Introducing Matt Harke – GMGI Research Scientist
Matthew Harke, PhD, joined the team in September as GMGI’s first Marine Microbial Scientist. Hailing from a small farm town in Wisconsin, as a child the closest thing he had to experiencing the ocean was fishing on a lake with his grandpa.
Tell us a little bit about your background.
Since childhood, I’ve always been amazed by the natural world, the seemingly endless diversity of animals, plants, and fungi that inhabit our planet. I was curious about how they worked and interacted with one another and was intimately aware of my own impact — how I interacted with the world. This led me to pursue the sciences as an undergraduate at the University of Wisconsin (Madison), studying physics, botany, chemistry and conservation. But I never felt satisfied with any one topic and so I ended up graduating with a Bachelor of Science in English Literature with an Environmental Studies certificate. From there, I held various jobs from bartending to IT consulting. Volunteering at the New York Aquarium was what finally led me back to science. I pursued a masters degree and eventual PhD in aquatic microbial ecology at Stony Brook University in New York, using genomics to study a number of topics from benthic-pelagic coupling to harmful algal bloom ecology. From there, I completed a postdoc at Columbia University’s Lamont-Doherty Earth Observatory, investigating open ocean microbial communities, using metatranscriptomic techniques to understand both the diversity and function of microorganisms and their microbiomes.
My change in careers gave me some amazing research opportunities working with some of the best scientists around the globe. I’ve conducted research in the western basin of Lake Erie immersed in some of the thickest blooms of toxic cyanobacteria. I’ve sailed into the middle of both the Atlantic and Pacific oceans, surrounded by the bluest waters, hundreds of kilometers from the nearest land. And I’ve witnessed under the microscope some of the most amazing, diverse organisms that drive the global biosphere, all while learning cutting-edge methods to explore these tiny organisms through the lens of genomics.
When did you first hear about GMGI, and what enticed you to be part of the GMGI research team?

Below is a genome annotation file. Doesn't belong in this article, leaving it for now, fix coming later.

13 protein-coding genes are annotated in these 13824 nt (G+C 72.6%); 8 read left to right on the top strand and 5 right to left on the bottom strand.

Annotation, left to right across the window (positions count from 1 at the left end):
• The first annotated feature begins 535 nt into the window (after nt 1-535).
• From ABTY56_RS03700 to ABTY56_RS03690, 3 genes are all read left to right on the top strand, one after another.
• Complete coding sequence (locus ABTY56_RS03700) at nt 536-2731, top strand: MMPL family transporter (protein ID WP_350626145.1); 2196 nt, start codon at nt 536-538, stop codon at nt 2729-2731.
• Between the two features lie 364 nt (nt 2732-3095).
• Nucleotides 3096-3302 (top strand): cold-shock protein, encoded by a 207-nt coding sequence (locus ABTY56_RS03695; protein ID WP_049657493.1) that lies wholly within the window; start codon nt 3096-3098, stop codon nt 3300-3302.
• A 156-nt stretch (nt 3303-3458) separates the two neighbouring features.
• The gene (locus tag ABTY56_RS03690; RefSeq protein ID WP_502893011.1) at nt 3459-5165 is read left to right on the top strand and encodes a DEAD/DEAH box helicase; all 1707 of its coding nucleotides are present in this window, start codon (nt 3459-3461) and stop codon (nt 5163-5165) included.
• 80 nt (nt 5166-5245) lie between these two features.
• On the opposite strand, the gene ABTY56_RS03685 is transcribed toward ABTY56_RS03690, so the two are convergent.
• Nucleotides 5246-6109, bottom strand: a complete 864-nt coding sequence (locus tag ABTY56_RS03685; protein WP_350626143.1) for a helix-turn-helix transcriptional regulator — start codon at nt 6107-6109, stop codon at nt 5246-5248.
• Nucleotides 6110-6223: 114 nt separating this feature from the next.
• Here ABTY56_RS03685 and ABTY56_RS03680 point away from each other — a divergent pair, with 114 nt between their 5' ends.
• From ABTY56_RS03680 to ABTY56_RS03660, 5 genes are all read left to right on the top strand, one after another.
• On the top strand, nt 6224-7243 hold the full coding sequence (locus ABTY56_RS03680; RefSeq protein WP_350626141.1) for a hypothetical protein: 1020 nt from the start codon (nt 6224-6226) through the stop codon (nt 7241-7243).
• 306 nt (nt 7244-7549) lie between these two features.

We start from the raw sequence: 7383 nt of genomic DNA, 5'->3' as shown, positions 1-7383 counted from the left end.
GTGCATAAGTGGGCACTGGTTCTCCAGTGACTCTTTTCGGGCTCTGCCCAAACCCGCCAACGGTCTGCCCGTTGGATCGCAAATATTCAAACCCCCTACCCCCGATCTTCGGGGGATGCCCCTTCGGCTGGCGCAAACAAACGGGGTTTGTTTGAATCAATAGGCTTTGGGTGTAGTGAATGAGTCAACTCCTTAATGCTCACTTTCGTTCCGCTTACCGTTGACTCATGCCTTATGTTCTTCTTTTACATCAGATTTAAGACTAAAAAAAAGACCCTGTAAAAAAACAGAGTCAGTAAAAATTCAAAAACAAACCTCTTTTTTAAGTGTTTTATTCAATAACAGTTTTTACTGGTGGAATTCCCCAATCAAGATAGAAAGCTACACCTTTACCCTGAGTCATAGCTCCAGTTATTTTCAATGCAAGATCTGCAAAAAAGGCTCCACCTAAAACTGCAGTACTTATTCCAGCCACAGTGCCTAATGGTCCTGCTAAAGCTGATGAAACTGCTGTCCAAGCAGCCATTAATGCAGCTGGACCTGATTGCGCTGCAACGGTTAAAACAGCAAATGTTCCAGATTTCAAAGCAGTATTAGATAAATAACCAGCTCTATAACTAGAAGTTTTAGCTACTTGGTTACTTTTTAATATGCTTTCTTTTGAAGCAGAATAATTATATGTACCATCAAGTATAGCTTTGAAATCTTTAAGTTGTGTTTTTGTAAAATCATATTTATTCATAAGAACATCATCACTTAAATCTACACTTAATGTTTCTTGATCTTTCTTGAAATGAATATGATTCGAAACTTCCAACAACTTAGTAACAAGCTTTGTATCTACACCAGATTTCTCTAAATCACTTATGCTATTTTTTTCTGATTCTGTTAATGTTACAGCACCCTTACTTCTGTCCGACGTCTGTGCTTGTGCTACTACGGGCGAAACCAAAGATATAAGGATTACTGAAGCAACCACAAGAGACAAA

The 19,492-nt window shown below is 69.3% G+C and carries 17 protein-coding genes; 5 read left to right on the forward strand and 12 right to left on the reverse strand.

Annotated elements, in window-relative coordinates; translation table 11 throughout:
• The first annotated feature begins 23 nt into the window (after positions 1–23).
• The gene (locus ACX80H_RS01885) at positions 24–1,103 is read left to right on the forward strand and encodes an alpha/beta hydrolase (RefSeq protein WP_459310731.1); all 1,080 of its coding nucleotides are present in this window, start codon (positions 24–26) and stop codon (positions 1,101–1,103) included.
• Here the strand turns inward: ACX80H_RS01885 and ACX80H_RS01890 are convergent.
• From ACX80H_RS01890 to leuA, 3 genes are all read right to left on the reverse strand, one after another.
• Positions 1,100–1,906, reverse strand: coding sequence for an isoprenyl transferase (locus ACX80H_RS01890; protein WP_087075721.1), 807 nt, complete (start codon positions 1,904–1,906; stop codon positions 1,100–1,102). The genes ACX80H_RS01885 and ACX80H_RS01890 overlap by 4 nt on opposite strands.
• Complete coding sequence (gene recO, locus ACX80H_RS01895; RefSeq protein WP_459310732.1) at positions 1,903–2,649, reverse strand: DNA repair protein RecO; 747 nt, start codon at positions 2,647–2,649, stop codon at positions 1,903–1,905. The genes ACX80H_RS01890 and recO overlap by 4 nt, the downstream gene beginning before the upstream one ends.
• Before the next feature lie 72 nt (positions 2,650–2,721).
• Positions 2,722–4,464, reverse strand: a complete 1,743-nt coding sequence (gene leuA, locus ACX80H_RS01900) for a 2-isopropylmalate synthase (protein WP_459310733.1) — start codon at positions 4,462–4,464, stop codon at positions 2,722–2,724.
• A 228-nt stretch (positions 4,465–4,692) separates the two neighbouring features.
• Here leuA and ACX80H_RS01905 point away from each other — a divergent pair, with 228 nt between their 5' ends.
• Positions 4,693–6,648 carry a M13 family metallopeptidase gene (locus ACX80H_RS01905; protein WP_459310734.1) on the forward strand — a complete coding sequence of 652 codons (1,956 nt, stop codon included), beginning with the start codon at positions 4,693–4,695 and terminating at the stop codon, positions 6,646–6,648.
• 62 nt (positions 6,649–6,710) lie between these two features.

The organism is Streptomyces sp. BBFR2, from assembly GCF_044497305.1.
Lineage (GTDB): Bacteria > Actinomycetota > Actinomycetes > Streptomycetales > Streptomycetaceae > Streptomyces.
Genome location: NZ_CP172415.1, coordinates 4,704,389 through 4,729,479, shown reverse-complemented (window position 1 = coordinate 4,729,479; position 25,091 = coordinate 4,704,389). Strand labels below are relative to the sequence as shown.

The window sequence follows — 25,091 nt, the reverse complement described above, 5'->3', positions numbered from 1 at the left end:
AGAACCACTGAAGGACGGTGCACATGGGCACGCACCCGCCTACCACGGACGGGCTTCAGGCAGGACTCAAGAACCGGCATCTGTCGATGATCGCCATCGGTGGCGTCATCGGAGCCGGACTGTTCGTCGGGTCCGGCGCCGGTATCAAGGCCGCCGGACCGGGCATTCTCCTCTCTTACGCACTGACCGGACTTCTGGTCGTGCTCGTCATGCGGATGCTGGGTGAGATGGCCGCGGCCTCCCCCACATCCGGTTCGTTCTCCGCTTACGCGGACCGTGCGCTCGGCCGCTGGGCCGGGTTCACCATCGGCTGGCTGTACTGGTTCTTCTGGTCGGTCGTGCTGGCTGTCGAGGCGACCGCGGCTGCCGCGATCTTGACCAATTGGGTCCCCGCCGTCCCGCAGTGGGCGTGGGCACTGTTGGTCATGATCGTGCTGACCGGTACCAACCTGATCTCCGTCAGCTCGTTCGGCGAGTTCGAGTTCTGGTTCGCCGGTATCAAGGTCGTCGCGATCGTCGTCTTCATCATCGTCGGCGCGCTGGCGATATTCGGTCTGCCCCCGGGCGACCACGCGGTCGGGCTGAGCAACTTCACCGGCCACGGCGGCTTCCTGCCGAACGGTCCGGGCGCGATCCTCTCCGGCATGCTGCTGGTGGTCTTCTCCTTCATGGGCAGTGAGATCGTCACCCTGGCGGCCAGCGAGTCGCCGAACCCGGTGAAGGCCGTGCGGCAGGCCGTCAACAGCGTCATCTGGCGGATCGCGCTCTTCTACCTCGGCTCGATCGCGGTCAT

My (now) wife and I had been in Massachusetts for two years when I remember seeing this exciting opportunity in Gloucester. I had heard about GMGI for a few years and I felt joining GMGI would give me opportunities to really forge my own path in a field I had grown to love.
What types of projects are you working on?
I am heading up GMGI’s Ecosystem Function and Health program, where we are using genomics to explore biodiversity and function of marine environments and developing genomic tools to assess ecosystem health and the response to natural and manmade stressors. We are developing ways to combine large-scale metagenomics and metatranscriptomics with other traditional and non-traditional methods to understand whole ecosystem diversity and function.
Do you have an analogy to help non-scientists understand your work?
Most of the microorganisms that exist in the ocean cannot be cultured in the lab and so we have to devise other ways to understand what they are and how they function. We have a few blueprints from better studied organisms and we use these to deduce similar functions. Say you are an auto mechanic. You’re good at your job and know the ins and outs of how a car works. Then one day a customer comes in with a car you’ve never seen before. Based upon what you know about other cars, you can begin to understand this strange new car and how it works. In much the same way, we are building our knowledge base about how marine ecosystems function, discovering who is there, why they are there, and what they are doing in order to better understand how the world works and our impact upon it.
What’s it been like working in a such a new research institute?
What I love about working at GMGI is the feeling that I’m directly contributing to building something from the ground up. At more established institutions, you’re more of a small cog in a large piece of rumbling machinery, with little independence. Here I get to be more in the driver’s seat. It’s exciting!
What excites you when you think about your research here, and GMGI’s future?
It’s a really unique opportunity — to shape my research path and be a part of a growing company and dedicated team. GMGI has done an amazing job of hiring some of the brightest, most talented and driven individuals. Not only will my career benefit, but I can’t wait to be part of the future of GMGI.
You moved to the North Shore from New York. How has it been adjusting to New England?
For our first two years in Massachusetts, we lived just outside Boston, which was a bit of an adjustment from the South Fork of Long Island, NY. We’re happy to have landed now in the quieter, picturesque neighborhood of Beverly Farms, close to the water and lots of hiking trails. We’re looking forward to our first summer on the North Shore!